How to Make a Knock-Off Tee

How to Make a Knock-Off Tee

Hi there!  So glad you decided to stop by.  I am happy to report that I am full on summer mode here at Casa Louise Marie.  I am all about shorts and tees.  Which brings me to today’s subject.  I was recently reading another blogger’s post which showcased the cutest tee. That means I quickly clicked over to order it.  However, I found it was sold out.  I also found a $38 price tag. Now, I am clothes girl and I was tempted to go ahead and order it.  However, since I had to wait for it anyway, I decided to try to make a knock off.  aka copy it. 🙂  Guess what?  It wasn’t too hard.  Let me show you how.

First off, here’s the original shirt.

 

Cute, right?

Okay, so here’s what I did.  I took a screen shot of the shirt – like so.

 

Next, I moved into my handy-dandy Silhouette design program and traced it.

traced pineapple design

 

Now, when it traced the design, not all the lines were copied correctly, so I had to do a little bit of clean up.  No big deal.  I just used the eraser tool to take the bad stuff out, and I copied the good parts and pasted them back in.  Does that make sense?

 

Next, I also traced the outline of the design.  Here’s why.  I decided I would need to screen print the yellow and green parts of the design first.  So, I would need the outline of the basic shape to transfer the ink.  I added a line between the body and the leaves so that I would not bleed the ink on each part.

traced outline of pineapple design

 

I cut this outline design using Contact paper.  I’ve used vinyl before for this as well, but since this is a pretty simple shape, there was no need.  For this the cheaper stuff works.  I then added the Contact paper to my screen.

screenprinting scrren

Okay that looks a little wonky, I know.  However, if you look closely at the original shirt, you will notice it has a painted quality. It’s not all perfectly in the lines etc…  So this will work.

Now it’s time to add the ink to the screen and press it onto the shirt.  This is not nearly as hard as it sounds; however, I have yet to get it done perfectly.  I think I need a better piece of cardboard under my shirt.  Remember, vinyl will be added next so I don’t need this to be 100% perfect. #thankgoodness

Once I removed the screen, I had to go back and do a little touch up.  Now, you’ll need to allow the ink to dry.

While the tee dried, I cut the pineapple design out of heat transfer vinyl and weeded the design. (removed the parts I didn’t want)

HTV cut as pineapple

 

So, here’s where I made a little mistake…I forgot to mirror the design on this step.  However, I had on my screen print.  So, I had to remove the leaves and re-cut that part of the design.  That’s why you can see it cut apart.   Hopefully, you will be smarter than me and remember that step.  I hate when I do that!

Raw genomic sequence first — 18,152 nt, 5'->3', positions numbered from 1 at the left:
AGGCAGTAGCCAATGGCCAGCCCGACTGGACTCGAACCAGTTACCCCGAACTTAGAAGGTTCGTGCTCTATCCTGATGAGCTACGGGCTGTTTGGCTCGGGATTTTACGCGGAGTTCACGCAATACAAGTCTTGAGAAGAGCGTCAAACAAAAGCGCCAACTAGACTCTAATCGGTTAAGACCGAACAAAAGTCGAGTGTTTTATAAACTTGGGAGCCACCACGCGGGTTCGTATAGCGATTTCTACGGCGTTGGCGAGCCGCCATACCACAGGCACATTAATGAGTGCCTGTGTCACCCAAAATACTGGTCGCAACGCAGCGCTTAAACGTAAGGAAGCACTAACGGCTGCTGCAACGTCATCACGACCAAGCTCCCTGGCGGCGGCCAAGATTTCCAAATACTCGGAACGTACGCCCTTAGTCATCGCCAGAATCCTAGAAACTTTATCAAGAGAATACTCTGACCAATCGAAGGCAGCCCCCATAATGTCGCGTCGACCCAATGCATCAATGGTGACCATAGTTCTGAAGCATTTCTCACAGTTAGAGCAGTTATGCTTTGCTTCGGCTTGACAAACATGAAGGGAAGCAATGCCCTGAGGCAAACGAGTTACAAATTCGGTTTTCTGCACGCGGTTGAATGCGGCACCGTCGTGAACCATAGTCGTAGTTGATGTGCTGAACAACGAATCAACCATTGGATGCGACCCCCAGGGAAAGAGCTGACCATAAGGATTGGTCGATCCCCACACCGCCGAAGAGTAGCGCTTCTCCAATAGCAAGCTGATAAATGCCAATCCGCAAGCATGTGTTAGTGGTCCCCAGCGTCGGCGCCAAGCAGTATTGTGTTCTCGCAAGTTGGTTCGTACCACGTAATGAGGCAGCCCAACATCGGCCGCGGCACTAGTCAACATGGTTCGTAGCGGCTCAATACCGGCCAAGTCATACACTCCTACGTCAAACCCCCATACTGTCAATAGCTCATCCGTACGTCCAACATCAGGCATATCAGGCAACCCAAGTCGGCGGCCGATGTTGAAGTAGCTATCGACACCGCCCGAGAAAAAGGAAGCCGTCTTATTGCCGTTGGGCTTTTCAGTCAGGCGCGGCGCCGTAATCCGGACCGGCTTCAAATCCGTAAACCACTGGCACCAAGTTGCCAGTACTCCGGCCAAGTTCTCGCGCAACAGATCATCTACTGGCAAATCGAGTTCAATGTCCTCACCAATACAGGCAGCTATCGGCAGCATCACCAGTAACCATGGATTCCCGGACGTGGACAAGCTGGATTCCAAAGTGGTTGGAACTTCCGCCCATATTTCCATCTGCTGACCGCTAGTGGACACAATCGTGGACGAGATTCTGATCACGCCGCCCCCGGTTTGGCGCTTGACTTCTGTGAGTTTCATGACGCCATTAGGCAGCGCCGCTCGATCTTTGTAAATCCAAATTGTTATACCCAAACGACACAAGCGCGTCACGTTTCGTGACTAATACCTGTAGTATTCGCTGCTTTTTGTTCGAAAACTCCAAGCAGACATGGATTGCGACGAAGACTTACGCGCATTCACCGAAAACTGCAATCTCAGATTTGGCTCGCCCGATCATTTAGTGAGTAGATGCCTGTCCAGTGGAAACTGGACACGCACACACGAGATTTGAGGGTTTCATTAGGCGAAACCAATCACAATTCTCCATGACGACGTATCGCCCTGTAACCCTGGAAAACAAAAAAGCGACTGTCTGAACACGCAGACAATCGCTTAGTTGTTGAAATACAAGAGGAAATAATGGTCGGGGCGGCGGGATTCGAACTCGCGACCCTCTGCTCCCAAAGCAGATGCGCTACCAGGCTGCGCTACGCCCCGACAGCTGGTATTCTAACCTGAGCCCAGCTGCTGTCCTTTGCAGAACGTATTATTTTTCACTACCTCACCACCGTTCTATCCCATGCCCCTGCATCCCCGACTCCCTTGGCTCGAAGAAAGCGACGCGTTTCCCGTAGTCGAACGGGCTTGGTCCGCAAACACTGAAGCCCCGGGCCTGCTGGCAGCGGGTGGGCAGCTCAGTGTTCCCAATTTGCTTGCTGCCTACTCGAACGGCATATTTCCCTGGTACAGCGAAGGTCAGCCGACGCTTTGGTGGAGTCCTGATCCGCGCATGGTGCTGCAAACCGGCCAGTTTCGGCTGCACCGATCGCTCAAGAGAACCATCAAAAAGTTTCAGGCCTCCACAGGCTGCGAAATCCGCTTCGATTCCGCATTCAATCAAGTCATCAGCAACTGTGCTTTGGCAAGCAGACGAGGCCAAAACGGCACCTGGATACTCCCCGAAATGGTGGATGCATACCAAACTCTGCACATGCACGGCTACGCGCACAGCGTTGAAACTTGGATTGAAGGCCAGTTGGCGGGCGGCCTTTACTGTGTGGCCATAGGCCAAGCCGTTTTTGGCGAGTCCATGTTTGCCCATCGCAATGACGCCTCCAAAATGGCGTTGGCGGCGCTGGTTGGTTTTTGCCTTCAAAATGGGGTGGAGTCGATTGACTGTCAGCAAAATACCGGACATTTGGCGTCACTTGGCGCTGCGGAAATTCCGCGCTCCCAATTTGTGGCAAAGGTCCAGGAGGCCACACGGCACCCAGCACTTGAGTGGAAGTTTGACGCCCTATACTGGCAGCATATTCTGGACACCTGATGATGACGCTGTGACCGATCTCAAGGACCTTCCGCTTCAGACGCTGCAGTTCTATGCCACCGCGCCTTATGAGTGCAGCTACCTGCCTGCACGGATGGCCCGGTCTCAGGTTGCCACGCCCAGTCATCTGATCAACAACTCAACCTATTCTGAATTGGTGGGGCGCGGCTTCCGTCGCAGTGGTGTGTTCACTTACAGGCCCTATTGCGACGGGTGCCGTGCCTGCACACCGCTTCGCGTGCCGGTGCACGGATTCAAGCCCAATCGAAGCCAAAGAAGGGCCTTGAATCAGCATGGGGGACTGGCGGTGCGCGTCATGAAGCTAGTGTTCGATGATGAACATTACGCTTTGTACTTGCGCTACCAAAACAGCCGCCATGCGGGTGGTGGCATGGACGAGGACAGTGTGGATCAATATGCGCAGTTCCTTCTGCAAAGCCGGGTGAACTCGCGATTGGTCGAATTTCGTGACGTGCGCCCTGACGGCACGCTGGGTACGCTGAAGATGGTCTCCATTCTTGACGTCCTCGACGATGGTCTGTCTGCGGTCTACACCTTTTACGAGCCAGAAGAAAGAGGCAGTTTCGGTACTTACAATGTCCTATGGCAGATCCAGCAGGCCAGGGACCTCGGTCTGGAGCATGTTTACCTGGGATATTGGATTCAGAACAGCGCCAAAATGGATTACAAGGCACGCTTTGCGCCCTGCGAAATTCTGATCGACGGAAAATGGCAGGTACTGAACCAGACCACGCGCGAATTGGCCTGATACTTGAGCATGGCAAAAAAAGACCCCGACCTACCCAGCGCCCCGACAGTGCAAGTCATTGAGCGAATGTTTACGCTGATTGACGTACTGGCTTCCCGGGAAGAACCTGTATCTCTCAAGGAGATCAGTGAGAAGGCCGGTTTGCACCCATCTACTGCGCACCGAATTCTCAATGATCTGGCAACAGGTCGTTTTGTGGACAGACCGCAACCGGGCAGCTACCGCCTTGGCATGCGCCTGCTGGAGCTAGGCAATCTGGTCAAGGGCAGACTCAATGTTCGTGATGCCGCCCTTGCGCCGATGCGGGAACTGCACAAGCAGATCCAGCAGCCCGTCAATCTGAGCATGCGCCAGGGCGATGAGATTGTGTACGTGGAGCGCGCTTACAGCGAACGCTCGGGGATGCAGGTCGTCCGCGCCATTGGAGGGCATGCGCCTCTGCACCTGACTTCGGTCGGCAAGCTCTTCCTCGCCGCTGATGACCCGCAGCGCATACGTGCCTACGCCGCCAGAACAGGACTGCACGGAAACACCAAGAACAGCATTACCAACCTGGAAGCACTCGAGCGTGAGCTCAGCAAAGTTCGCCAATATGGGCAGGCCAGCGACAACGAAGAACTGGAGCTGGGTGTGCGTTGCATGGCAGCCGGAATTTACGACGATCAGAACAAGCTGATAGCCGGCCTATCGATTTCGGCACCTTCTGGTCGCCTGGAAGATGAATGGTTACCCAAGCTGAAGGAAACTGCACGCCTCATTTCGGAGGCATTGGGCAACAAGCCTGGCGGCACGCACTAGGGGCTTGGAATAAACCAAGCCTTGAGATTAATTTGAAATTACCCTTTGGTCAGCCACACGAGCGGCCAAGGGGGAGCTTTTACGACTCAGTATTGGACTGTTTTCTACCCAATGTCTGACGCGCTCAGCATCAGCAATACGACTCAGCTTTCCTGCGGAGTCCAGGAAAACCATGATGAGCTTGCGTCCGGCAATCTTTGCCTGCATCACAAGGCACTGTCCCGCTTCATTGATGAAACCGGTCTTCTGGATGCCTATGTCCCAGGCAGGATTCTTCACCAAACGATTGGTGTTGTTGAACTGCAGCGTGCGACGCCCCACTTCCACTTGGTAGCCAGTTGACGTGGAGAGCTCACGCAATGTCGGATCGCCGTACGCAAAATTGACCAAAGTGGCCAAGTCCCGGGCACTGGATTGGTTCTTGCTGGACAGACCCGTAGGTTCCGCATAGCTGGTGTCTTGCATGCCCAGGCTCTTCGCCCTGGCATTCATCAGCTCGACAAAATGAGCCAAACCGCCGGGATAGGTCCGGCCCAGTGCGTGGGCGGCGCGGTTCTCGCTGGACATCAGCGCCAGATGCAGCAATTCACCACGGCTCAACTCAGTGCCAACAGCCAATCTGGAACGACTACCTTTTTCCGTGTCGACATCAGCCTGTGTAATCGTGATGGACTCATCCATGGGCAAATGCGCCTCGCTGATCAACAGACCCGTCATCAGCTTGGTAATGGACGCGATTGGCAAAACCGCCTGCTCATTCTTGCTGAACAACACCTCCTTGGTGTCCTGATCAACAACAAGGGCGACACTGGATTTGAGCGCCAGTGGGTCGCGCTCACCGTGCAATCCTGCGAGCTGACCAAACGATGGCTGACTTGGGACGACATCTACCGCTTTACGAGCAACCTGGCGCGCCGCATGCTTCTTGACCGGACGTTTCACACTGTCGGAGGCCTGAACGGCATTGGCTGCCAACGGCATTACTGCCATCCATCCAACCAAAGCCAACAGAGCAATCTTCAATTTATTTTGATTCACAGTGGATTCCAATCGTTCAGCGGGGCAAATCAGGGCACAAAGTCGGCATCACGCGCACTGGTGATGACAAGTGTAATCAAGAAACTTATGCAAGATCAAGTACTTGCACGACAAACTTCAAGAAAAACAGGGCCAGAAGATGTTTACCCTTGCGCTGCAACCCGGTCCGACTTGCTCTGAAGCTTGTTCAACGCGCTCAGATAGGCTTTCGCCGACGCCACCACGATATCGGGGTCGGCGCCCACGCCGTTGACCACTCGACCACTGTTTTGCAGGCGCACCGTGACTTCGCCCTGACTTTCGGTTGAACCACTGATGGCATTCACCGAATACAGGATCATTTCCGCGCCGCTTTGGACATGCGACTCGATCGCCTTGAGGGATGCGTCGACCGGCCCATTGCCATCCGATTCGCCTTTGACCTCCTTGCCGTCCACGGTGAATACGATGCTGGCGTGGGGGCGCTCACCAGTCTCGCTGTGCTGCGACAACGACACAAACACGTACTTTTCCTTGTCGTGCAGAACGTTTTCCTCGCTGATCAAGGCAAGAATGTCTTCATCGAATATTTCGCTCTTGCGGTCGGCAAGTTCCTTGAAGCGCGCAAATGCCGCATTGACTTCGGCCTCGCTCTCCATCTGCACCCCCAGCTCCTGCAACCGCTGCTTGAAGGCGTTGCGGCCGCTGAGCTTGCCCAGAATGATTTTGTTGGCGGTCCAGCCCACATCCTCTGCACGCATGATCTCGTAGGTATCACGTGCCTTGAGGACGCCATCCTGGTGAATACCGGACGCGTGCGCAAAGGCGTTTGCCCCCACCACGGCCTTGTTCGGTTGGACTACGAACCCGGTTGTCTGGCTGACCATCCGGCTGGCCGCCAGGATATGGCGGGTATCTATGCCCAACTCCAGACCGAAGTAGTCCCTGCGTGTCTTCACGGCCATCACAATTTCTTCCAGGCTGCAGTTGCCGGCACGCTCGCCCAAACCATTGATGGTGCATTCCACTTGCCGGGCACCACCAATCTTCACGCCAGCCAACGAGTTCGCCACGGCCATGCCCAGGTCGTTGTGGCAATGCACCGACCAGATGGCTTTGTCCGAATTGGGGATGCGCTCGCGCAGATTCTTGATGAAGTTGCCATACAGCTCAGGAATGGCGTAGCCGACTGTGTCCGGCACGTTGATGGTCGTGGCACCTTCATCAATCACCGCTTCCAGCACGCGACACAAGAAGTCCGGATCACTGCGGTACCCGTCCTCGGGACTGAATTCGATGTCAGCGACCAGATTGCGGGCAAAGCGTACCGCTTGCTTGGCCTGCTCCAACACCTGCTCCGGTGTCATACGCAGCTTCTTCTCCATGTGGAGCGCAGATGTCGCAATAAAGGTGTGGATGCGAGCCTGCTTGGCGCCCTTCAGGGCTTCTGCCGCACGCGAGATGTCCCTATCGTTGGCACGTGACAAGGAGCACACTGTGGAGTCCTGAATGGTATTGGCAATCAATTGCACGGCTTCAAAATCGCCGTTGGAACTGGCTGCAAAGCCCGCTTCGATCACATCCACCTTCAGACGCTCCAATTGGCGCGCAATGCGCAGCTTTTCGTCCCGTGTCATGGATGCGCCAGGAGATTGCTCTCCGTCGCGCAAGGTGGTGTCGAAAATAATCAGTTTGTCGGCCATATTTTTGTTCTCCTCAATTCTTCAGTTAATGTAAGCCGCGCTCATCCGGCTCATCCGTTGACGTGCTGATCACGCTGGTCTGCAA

Once the ink is dry, you can transfer the vinyl onto the shirt.  It is a simple 15 second press.  I usually press it once more once I’ve removed the carrier sheet.

So, here’s what the finished product looks like.  Try to ignore the glare from the vinyl.  What do you think?  Is it a close knock-off?  I think so.  Plus, I bought my tee on sale for about $8.  I already had the other supplies on hand so I saved $30 on the shirt plus shipping.   Win for me.

 

I hope this tutorial was easy enough for you to follow.  If you tackle this project with your own design, I’d love to hear about it.  So, have you knocked off a design before?

Comment below and don’t forget to sign up for my email list here.

 

Until next time~

 

 

 

 

 

 

 

 

 

 

 

 

 

 

 

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21 Comments

  1. This is fab. It’s like a finger up at the shops for charging way too much money for something so simple! Thanks for linking up with #TwinklyTuesday

  2. $38 is a bit much for a tee and I love your version. Thank you for sharing with us at Celebrate Your Story, and I hope you’re having a great weekend.

    1. Author

      Thanks Sandra. I agree $38 does seem like a lot for a t-shirt! Glad you stopped by. Thanks for the link-up.

  3. What a creative, frugal idea – and what a beautiful result! Thank you so much for sharing, Jenny, and for being a part of Hearth and Soul.


  4. Love it! Thanks for sharing at the “We are Pinnable” party. Will definitely pin this one ;o) I’m always looking for ideas to create things my own way, not only to save money, but to have fun and be creative. Good job! Hope to see what you come up this next week at the party. Nina @ Vintage Mama’s Cottage

    1. Author

      Thanks so much. I am so glad I could ‘inspire’ you to try to make your own. 🙂 Thanks for the link up!

  5. Hi Jennifer: This is a great idea. i love my silhouette and am always eager to try something new with it. This would be terrific on pillow cushions. I am pinning it to try your method. Thanks for the tutorial.

  6. This is an awesome tutorial and reminds me that I need to learn how to use my Silhouette machine 🙂

    1. Author

      Yes you do. It’s amazing what you can do with it. It’s the one of the best gifts Mr. LouiseMarie has given me.


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